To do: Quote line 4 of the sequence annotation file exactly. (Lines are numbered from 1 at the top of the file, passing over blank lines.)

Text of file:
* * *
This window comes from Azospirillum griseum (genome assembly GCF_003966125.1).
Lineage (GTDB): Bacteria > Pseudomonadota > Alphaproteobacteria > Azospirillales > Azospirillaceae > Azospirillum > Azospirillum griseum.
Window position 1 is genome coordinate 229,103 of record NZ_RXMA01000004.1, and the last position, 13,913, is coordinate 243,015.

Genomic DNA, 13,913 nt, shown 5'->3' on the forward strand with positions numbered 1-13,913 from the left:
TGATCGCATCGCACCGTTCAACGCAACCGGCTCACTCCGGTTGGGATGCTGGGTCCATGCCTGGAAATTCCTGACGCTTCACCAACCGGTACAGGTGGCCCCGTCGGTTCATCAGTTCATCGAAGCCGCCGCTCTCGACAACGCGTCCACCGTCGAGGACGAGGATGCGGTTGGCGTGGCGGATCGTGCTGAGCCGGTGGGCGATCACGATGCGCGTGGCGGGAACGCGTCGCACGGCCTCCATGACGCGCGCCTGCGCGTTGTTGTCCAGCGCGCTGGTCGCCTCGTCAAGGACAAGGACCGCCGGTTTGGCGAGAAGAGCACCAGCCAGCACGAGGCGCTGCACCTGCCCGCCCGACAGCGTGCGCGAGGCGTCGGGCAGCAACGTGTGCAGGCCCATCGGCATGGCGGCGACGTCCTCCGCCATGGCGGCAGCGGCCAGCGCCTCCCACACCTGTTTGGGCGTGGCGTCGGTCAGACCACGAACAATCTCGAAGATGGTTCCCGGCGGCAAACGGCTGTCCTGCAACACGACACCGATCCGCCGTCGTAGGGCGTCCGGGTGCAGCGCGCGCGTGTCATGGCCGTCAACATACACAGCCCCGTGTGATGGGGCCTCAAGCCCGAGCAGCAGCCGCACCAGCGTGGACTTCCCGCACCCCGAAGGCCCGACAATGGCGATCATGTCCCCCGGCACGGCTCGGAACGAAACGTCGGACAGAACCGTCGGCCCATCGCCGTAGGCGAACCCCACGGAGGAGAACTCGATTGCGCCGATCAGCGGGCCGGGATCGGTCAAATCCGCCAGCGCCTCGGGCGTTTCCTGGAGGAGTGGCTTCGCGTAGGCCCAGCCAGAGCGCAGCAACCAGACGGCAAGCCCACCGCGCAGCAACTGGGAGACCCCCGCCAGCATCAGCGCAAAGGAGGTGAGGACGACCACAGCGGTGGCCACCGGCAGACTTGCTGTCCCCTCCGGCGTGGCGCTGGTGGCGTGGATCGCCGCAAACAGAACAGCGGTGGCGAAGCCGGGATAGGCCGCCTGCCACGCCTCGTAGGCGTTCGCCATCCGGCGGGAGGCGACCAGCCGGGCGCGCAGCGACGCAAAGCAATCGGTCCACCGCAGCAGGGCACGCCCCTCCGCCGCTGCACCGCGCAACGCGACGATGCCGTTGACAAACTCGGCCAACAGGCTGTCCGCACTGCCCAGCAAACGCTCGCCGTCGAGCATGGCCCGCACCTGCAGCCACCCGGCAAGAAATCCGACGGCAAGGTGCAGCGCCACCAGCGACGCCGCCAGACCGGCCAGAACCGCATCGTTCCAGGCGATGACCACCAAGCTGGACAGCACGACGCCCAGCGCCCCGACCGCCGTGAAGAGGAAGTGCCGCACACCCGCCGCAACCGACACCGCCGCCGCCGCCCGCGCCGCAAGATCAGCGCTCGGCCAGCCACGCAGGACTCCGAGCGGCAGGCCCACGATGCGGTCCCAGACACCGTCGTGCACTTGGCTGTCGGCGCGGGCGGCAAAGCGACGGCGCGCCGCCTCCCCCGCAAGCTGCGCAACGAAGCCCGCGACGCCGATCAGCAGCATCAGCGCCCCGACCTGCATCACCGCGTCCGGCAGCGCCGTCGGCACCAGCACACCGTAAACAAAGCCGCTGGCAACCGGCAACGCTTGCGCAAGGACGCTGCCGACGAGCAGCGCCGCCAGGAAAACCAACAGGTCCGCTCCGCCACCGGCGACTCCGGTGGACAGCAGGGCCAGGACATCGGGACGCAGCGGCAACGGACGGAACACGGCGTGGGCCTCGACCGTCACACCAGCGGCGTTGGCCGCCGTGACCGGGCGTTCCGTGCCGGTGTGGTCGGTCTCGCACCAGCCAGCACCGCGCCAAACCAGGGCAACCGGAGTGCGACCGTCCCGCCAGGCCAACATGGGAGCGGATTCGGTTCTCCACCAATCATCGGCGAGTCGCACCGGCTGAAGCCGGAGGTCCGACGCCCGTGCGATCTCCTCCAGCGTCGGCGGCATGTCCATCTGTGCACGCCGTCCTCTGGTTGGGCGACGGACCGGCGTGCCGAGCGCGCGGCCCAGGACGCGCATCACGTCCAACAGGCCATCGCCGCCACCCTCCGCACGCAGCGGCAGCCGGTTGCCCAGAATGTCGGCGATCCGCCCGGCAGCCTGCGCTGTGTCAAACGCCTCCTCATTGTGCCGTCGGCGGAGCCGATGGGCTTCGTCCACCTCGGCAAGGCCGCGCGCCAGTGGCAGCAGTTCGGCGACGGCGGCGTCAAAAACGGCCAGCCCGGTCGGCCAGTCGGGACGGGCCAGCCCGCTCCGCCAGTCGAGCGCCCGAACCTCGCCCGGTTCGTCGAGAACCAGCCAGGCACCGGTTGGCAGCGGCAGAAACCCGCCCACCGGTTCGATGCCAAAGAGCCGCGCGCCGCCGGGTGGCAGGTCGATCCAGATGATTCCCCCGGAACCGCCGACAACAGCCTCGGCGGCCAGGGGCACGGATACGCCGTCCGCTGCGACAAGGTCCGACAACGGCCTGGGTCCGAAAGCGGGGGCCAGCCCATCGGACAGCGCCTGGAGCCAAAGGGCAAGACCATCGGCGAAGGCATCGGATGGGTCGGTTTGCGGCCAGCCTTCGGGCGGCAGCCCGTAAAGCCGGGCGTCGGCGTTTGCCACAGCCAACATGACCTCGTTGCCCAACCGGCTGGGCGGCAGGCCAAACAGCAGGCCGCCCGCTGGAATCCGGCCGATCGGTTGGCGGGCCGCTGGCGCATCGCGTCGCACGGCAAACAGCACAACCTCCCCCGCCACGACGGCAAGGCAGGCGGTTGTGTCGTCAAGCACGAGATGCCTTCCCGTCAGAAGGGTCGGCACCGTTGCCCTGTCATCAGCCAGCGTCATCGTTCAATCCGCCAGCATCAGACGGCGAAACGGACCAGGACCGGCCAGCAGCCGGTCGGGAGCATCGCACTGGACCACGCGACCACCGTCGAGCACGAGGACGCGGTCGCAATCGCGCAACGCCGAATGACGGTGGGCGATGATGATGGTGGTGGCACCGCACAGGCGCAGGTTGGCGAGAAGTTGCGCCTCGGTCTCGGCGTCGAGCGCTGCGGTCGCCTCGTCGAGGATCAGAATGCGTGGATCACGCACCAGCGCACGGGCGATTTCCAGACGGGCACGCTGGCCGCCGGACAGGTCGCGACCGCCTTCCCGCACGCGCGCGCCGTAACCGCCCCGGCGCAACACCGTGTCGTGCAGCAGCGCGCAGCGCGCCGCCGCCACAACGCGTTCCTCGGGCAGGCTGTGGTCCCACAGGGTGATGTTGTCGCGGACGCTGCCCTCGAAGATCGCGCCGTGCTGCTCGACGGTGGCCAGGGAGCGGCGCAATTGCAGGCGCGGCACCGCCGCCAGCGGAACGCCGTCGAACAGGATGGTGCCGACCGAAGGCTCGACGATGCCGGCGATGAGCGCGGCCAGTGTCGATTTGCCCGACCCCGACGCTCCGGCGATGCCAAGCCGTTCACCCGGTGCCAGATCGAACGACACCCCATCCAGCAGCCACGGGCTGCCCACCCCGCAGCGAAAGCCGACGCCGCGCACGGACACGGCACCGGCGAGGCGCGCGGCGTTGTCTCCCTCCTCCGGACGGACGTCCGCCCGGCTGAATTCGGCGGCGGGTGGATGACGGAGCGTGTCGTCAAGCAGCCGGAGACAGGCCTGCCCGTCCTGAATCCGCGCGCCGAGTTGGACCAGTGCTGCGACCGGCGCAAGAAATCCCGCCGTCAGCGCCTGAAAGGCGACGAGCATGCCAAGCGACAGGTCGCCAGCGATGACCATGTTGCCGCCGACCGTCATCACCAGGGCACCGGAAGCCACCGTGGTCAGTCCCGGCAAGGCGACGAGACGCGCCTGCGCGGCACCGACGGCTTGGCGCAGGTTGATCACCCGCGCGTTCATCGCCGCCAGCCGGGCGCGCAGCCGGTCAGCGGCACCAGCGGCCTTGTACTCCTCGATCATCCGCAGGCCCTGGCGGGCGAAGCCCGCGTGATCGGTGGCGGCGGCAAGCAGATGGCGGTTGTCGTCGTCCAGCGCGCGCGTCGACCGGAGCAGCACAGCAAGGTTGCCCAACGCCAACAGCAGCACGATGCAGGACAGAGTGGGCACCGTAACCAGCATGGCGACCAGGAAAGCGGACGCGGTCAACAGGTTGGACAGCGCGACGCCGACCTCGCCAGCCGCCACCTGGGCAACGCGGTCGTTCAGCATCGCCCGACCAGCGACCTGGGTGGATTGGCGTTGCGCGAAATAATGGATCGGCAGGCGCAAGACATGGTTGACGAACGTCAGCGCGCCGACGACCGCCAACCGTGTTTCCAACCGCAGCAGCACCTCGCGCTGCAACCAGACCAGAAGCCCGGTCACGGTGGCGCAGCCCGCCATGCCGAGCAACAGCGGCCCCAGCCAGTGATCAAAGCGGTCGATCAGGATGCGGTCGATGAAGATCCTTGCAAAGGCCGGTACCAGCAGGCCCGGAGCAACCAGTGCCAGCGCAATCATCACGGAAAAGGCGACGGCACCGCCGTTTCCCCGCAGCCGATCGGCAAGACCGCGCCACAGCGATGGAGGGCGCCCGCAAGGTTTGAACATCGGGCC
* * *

Genomic DNA, 13,913 nt, shown 5'->3' on the forward strand with positions numbered 1-13,913 from the left: